Results:

PE and curriculum were the only characteristics mentioned on over 50% of the websites. The mention of 4 PE characteristics (health messaging, facilities, PE, curriculum) was strongly associated with the religious affiliation of schools. Specifically, websites of liberal schools and traditional schools were more and less likely, respectively, to mention the characteristics.

Conclusions:

The websites of Jewish day schools insufficiently promoted PE characteristics with large differences based on religious affiliation. Surveying school officials responsible for website content about their beliefs on PE generally and the appropriateness of websites for promoting it may help inform strategies for boosting its online presence.

Source: Health Behavior and Policy Review, Volume 8, Number 1, January 2021, pp. 28-39(12)
Publisher: Paris Scholar Publishing Ltd.
DOI: https://doi.org/10.14485/HBPR.8.1.3

2021-04-29T22:03:27-06:00February 22nd, 2021|Physical Activity, School Health|

The Gap between Perception and Reality: Obstacles to Public School Use of Produce from Small Local Farms in the Southeastern United States

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An Open Access article published in the Health Behavior and Policy Review Journal.
The full article is available as a PDF download.

Authors:

Kathryn A. Boys, PhD
Angela M. Fraser, PhD

Objective:

Connecting farms to school foodservice operations is complex. Our purposes in this study were to: (1) identify and assess self-reported benefits and challenges to procurement and use of produce purchased directly from small farms in school foodservice operations, and (2) determine if opinions about procurement from small farms significantly differs between those with and without experience purchasing these products.

Methods:

An online survey was conducted with child nutrition directors from 3 southeastern states in the United States. Statistical tests assessed differences in opinions between those with and without experience purchasing with these products.

Results:

Directors without experience understood the benefits but significantly overestimated the difficulty in obtaining and using these products. Experience shaped director perceptions regarding perceived procurement challenges related to contract terms, ordering challenges, food safety practices, and ability of small farms to supply foodservice needs.

Conclusions:

Challenges exist in procuring produce from small farms (eg, lack of coordinated ordering, delivery, and communications processes, insufficient availability of products, and limited value-added processing). Sourcing products directly from these farms is not as onerous as perceived to be. Bridging the identified information gaps could increase participation in farm-to-school programs.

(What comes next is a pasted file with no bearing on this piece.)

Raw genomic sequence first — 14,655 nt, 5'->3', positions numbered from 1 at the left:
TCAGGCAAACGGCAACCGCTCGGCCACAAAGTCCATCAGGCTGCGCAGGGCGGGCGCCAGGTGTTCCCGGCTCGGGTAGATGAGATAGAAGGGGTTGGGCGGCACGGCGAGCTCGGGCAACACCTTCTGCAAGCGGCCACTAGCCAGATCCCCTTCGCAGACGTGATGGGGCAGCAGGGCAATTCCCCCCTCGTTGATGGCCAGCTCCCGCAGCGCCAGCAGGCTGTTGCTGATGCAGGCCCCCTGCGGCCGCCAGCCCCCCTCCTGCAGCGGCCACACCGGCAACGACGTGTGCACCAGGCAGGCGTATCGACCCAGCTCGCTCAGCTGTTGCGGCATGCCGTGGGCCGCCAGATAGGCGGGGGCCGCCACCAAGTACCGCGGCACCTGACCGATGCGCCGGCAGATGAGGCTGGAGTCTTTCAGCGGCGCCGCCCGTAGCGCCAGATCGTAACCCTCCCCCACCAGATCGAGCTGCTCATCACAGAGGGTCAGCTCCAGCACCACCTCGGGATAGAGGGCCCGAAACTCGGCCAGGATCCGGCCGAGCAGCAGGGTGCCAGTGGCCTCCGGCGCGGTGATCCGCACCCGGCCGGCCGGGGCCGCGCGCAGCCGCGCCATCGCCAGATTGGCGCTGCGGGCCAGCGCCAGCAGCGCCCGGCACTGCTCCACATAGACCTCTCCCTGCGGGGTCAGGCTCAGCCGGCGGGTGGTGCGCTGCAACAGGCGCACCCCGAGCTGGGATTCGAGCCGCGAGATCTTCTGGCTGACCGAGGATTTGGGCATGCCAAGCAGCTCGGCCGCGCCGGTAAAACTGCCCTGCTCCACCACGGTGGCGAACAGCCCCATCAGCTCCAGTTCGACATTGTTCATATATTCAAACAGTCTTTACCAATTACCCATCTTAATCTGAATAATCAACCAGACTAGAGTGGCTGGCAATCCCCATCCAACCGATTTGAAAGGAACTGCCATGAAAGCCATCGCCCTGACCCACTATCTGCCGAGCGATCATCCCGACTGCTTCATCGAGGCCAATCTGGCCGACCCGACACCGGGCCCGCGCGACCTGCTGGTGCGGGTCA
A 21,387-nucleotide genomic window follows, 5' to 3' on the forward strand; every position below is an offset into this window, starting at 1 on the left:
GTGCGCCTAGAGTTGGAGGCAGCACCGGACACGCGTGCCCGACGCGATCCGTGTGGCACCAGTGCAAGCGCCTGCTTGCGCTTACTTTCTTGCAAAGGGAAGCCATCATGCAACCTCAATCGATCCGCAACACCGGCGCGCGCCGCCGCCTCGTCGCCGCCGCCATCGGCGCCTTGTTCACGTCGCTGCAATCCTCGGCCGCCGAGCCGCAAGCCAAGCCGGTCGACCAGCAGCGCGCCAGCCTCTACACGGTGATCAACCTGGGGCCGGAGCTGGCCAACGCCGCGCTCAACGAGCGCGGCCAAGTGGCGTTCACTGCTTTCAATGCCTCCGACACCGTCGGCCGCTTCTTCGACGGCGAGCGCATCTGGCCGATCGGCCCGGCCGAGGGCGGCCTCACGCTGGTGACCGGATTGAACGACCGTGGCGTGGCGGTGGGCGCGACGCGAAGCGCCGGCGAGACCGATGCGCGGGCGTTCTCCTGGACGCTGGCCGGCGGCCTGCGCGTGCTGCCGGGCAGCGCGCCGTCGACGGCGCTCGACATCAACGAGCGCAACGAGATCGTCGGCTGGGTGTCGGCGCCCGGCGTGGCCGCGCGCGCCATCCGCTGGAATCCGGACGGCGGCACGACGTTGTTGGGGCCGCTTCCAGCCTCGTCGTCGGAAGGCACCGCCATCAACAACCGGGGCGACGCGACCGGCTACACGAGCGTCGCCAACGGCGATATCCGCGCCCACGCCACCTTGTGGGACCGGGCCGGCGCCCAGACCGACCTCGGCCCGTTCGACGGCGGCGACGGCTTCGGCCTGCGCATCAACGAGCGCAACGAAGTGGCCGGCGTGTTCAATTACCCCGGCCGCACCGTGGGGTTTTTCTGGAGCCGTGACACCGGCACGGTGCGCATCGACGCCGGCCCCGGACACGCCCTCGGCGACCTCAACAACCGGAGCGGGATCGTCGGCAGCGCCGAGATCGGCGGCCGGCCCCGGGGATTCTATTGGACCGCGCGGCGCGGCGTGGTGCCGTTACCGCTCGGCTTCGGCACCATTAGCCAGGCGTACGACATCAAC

Source: Health Behavior and Policy Review, Volume 8, Number 1, January 2021, pp. 13-27(15)
Publisher: Paris Scholar Publishing Ltd.
DOI: https://doi.org/10.14485/HBPR.8.1.2

2021-04-29T22:04:35-06:00February 22nd, 2021|Nutrition, School Health|

Assessing Fish to School Programs at 2 School Districts in Oregon

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An Open Access article published in the Health Behavior and Policy Review Journal.
The full article is available as a PDF download.

Authors:

Addison Virta, MPH, RD
David C. Love, MSPH, PhD

Objective:

Farm to school (FTS) programs provide many established benefits to students and the community; however, fish to school programs are a less studied subset of FTS. The objective was to identify how fish to school programs are implemented, their impacts, and the enabling factors to support these programs.

Methods:

We conducted formative research and interviewed stakeholders from 2 school districts in Oregon in 2019.

Results:

Interviewees reported benefits of connecting students and the larger school community with local food and creating excitement from new lunch offerings. Factors that facilitated fish to school programs included strong program leaders and partnerships, FTS grant funding, and the creative use of resources. Challenges in maintaining the program included sustainable program funding, seafood distribution networks, recipe development, and higher cost per serving of seafood compared to other proteins.

Conclusions:

Resources exist for school professionals interested in starting or sustaining fish to school programs. These programs are difficult to launch and sustain, and thus, require many forms of support (institutional, financial, industry, culinary, etc) and benefit from innovations like fish to school aggregators and product development such as pre-prepared fish options.

Source: Health Behavior and Policy Review, Volume 7, Number 6, December 2020, pp. 557-569(13)
Publisher: Paris Scholar Publishing Ltd.
DOI: https://doi.org/10.14485/HBPR.7.6.5

2021-04-29T22:09:00-06:00December 30th, 2020|Nutrition, Open Access, School Health|